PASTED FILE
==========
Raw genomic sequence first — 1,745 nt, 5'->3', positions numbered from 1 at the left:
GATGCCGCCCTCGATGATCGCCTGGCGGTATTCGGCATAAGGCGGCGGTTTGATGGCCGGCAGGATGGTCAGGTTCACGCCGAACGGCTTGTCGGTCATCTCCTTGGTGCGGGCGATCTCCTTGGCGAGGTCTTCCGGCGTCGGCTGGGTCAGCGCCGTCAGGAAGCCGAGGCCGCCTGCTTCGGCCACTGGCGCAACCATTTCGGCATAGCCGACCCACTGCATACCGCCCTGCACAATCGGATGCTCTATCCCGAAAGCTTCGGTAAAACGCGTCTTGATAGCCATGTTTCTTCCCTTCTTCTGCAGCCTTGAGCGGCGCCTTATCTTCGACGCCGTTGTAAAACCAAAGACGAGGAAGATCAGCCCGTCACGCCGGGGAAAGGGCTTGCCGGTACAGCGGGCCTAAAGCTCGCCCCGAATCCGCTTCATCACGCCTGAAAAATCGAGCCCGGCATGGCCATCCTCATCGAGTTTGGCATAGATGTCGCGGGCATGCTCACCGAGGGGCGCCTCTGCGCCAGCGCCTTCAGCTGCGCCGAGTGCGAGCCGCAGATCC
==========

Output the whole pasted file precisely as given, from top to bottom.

Raw genomic sequence first — 1,745 nt, 5'->3', positions numbered from 1 at the left:
GATGCCGCCCTCGATGATCGCCTGGCGGTATTCGGCATAAGGCGGCGGTTTGATGGCCGGCAGGATGGTCAGGTTCACGCCGAACGGCTTGTCGGTCATCTCCTTGGTGCGGGCGATCTCCTTGGCGAGGTCTTCCGGCGTCGGCTGGGTCAGCGCCGTCAGGAAGCCGAGGCCGCCTGCTTCGGCCACTGGCGCAACCATTTCGGCATAGCCGACCCACTGCATACCGCCCTGCACAATCGGATGCTCTATCCCGAAAGCTTCGGTAAAACGCGTCTTGATAGCCATGTTTCTTCCCTTCTTCTGCAGCCTTGAGCGGCGCCTTATCTTCGACGCCGTTGTAAAACCAAAGACGAGGAAGATCAGCCCGTCACGCCGGGGAAAGGGCTTGCCGGTACAGCGGGCCTAAAGCTCGCCCCGAATCCGCTTCATCACGCCTGAAAAATCGAGCCCGGCATGGCCATCCTCATCGAGTTTGGCATAGATGTCGCGGGCATGCTCACCGAGGGGCGCCTCTGCGCCAGCGCCTTCAGCTGCGCCGAGTGCGAGCCGCAGATCC